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Charlie Duff

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Editor, HRzone.co.uk

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Stress assessed: 40 million Europeans suffering from stress

stress

Stress appears to be endemic in workplaces across Europe, affecting more than 40 million employees in the European Union and costing the regional economy a huge E20 million.

In response, the British Standards Institute and Nottingham University are leading an international team to develop good practice standards for assessing and managing work-related stress.
 
But while European Council (EC) Directive 89/391/EEC stipulates that assessing and managing all kinds of risks to workers’ health is their employers’ responsibility, there is currently no official standard or benchmark for good practice for tackling psycho-social risks. Such psycho-social risks relate to problems in a social work context that could lead to psychological or physical ill health.
 
Dr Stavroula Leka, associate professor in occupational health psychology at the University of Nottingham, said: “Work-related stress has been a priority in modern working life for the past years, but despite a number of good initiatives at national, European and international levels, there is still a clear need for an official benchmark in this area.”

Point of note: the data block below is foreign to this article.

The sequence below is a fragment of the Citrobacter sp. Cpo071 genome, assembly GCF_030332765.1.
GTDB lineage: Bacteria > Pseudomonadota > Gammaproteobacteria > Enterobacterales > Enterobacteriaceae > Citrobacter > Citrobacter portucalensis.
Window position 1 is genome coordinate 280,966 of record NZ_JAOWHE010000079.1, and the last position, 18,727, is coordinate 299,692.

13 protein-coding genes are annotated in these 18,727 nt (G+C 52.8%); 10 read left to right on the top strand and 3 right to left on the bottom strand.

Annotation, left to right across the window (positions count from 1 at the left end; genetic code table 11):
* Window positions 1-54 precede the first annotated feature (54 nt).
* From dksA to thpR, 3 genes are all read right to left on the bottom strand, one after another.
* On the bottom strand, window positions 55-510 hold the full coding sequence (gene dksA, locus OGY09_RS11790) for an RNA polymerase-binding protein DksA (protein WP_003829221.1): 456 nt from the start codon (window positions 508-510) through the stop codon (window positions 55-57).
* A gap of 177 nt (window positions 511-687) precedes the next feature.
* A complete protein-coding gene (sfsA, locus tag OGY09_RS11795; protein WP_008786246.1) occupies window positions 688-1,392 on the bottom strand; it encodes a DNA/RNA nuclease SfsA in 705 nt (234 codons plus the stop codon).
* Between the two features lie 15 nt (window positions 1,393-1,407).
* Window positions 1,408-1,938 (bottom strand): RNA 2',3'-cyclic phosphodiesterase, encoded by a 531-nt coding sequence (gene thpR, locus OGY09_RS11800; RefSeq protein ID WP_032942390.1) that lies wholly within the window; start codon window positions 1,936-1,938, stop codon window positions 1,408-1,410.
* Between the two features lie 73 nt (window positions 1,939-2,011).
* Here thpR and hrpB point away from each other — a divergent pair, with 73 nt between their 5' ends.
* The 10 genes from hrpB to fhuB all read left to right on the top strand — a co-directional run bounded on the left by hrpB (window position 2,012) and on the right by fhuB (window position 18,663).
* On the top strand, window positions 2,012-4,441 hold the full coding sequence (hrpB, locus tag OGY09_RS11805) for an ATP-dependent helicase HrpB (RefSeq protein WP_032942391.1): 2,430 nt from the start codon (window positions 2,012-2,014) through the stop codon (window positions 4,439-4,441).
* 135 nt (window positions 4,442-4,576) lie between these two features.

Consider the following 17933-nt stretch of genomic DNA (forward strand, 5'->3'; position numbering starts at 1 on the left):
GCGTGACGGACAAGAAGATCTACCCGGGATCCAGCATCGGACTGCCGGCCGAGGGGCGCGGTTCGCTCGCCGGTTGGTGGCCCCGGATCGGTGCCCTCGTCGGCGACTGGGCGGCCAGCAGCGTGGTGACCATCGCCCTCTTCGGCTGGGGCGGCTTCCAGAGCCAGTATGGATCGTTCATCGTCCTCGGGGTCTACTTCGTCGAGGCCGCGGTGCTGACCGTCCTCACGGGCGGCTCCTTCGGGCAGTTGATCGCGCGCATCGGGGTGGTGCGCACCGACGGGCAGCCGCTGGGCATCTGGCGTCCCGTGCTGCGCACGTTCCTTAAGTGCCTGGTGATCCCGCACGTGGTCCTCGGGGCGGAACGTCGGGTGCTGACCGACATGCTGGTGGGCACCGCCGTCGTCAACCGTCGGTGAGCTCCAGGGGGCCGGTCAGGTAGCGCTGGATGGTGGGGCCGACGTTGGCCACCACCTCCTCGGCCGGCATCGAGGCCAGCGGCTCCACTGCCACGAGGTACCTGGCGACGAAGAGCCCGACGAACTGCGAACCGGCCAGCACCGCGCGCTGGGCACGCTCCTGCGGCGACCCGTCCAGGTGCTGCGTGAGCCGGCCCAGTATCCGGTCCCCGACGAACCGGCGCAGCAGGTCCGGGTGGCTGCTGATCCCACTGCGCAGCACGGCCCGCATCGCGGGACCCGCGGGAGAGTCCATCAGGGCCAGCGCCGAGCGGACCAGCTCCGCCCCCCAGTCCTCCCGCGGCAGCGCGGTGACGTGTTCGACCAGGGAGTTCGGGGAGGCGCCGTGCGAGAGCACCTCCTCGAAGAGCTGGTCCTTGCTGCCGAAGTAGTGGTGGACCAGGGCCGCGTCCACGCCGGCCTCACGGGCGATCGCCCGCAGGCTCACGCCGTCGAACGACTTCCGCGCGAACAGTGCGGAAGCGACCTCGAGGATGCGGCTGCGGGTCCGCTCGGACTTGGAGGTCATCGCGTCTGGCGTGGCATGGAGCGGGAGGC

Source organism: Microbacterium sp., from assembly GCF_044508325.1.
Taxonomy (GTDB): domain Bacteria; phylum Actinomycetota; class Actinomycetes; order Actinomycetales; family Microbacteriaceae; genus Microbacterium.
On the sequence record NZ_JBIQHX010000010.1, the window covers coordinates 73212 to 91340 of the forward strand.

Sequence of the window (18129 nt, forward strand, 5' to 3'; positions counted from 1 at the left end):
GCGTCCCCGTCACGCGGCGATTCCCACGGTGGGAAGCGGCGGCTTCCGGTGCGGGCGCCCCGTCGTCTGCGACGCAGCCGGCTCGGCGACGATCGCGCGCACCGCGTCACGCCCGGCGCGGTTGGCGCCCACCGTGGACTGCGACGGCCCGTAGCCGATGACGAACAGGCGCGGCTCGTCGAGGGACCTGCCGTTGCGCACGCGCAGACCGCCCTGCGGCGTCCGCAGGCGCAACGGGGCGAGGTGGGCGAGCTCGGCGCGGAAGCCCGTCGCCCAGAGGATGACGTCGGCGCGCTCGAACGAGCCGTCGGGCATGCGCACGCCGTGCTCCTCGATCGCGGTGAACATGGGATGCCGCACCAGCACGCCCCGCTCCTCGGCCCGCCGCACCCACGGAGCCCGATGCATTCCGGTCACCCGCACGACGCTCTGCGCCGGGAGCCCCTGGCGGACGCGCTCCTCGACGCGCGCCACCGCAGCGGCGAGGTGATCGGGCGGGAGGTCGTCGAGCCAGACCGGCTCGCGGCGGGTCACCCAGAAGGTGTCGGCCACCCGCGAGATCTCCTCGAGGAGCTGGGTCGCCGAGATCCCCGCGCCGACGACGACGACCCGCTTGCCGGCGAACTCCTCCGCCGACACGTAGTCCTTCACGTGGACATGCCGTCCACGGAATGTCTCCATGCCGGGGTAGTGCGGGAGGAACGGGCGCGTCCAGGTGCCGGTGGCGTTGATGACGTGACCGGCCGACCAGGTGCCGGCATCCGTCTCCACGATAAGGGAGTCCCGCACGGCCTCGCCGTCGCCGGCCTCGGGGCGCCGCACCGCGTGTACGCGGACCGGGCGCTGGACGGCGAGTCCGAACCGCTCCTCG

She added that the aim of the new BSI standard, called a Publicly Available Specification, was intended to help organisations to promote good health among their staff.
 
Nottingham will use the standard as a basis for developing training courses for HR managers, occupational health and safety managers, therapists and managers of small-to-medium businesses.
 
It is being devised by a steering group, which also includes representatives from the World Health Organisation (WHO), the Health and Safety Executive, the EC-funded PRIMA-EF consortium which is undertaking a collaborative project on psycho-social risk management, and the European Commission.
 
Evelyn Kortum from the WHO said that the body recognised that psycho-social risks at work were a public health issue, with eight per cent of depression globally linked to environmental factors such as stress at work.
 
“The development of a standard in psycho-social risk management will provide a welcome basis for policy development in traditional and emerging risks affecting the modern workplace,” she added.

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Charlie Duff

Editor, HRzone.co.uk

Read more from Charlie Duff
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